So, what are the tools, techniques, and ingredients of good quality education which the top teacher needs to know, have a deep understanding of, and implement?
The tools are the media and technologies that the teacher can use, such as a blackboard (there we go again, we’re so old fashioned!), a digital interactive whiteboard, books, e-reader, tablet, computer, lab, …
The techniques are the pedagogical-didactical instructional techniques that the teacher uses to optimise various types of learning. Think lecture (do we never stop???), discussions, argumentation, evaluation, collaboration, formative and summative assessment, feedback techniques (corrective, directive, epistemic; see our blog about feedback here), situated and contextualised learning, task-focused, …
The ingredients are the specific things that can be used to facilitate, enrich, and deepen learning. Examples are different types of questions, cues and hints, advance organisers, examples, illustrations and animations, homework, simulations, and so the list goes on. Add to these ingredients the content of the domain or domains being taught.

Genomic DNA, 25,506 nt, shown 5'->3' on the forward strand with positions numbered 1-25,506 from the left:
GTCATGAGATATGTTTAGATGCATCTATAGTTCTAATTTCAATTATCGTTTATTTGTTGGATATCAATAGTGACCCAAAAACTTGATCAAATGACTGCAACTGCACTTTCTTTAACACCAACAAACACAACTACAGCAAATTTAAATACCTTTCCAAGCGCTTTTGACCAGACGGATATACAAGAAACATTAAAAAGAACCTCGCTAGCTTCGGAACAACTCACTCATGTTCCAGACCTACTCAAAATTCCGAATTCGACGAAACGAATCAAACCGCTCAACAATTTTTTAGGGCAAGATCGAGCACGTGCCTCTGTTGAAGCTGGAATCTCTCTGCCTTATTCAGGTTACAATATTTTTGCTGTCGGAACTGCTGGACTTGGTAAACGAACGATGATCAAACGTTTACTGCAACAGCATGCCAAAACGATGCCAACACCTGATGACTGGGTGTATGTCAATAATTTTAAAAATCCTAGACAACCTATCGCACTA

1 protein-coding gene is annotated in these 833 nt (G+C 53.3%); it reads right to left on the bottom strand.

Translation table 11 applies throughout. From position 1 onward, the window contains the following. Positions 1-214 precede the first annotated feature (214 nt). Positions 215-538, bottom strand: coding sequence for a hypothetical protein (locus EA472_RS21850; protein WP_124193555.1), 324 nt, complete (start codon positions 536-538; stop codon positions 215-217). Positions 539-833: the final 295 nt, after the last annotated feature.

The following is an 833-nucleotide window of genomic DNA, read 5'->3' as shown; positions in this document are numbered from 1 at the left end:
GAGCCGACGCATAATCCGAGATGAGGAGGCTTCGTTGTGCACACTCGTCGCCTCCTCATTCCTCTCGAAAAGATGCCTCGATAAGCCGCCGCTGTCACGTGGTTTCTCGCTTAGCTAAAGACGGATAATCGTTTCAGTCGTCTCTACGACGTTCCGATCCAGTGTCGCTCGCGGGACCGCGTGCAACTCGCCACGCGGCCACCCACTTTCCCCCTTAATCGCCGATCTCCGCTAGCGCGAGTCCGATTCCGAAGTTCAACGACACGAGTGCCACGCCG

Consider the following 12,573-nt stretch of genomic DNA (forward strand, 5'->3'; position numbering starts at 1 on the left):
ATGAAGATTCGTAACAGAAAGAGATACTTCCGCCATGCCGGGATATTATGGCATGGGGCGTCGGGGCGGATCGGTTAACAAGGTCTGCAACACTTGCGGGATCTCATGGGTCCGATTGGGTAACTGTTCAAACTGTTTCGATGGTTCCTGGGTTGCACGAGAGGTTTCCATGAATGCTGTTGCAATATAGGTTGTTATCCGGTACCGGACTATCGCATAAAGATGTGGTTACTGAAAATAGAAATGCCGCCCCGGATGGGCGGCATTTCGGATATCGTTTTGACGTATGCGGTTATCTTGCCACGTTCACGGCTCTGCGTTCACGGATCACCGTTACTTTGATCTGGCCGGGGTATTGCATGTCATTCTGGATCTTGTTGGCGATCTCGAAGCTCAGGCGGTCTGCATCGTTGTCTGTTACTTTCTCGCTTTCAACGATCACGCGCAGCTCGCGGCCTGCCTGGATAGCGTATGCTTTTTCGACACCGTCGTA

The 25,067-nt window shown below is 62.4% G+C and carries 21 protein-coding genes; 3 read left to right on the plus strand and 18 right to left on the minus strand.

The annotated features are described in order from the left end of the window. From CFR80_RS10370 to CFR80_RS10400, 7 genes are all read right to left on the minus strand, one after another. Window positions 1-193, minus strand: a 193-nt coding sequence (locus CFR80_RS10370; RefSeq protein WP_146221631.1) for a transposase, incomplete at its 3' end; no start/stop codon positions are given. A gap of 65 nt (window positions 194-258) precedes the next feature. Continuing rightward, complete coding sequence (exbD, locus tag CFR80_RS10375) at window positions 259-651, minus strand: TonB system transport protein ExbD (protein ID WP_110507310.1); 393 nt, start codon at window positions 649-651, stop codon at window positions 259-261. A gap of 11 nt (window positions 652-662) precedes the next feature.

A top teacher needs to know when, how, and why tools, techniques, and ingredients should be used and also needs the skills to implement them into a learning situation the right way. Top teachers are masters in applying the right pedagogy at the right point in time. They’re able to ‘transfer’ the required or desired knowledge and skills in a way that truly helps students understand, remember, and apply them. Only if the teacher really has the magic touch of using the tools, techniques, and ingredients, they’re able to design, develop, and facilitate effective, efficient, and enjoyable learning experiences.
However, this is only part of the story; there’s another one! John Hattie (2003) analysed the difference between expert and ‘ordinary’ teachers. He determined that they differ in 16 ways and there are three that really distinguish them if it comes to learning effectiveness. He found that experts:
- set challenging goals for students and give them difficult tasks to challenge them;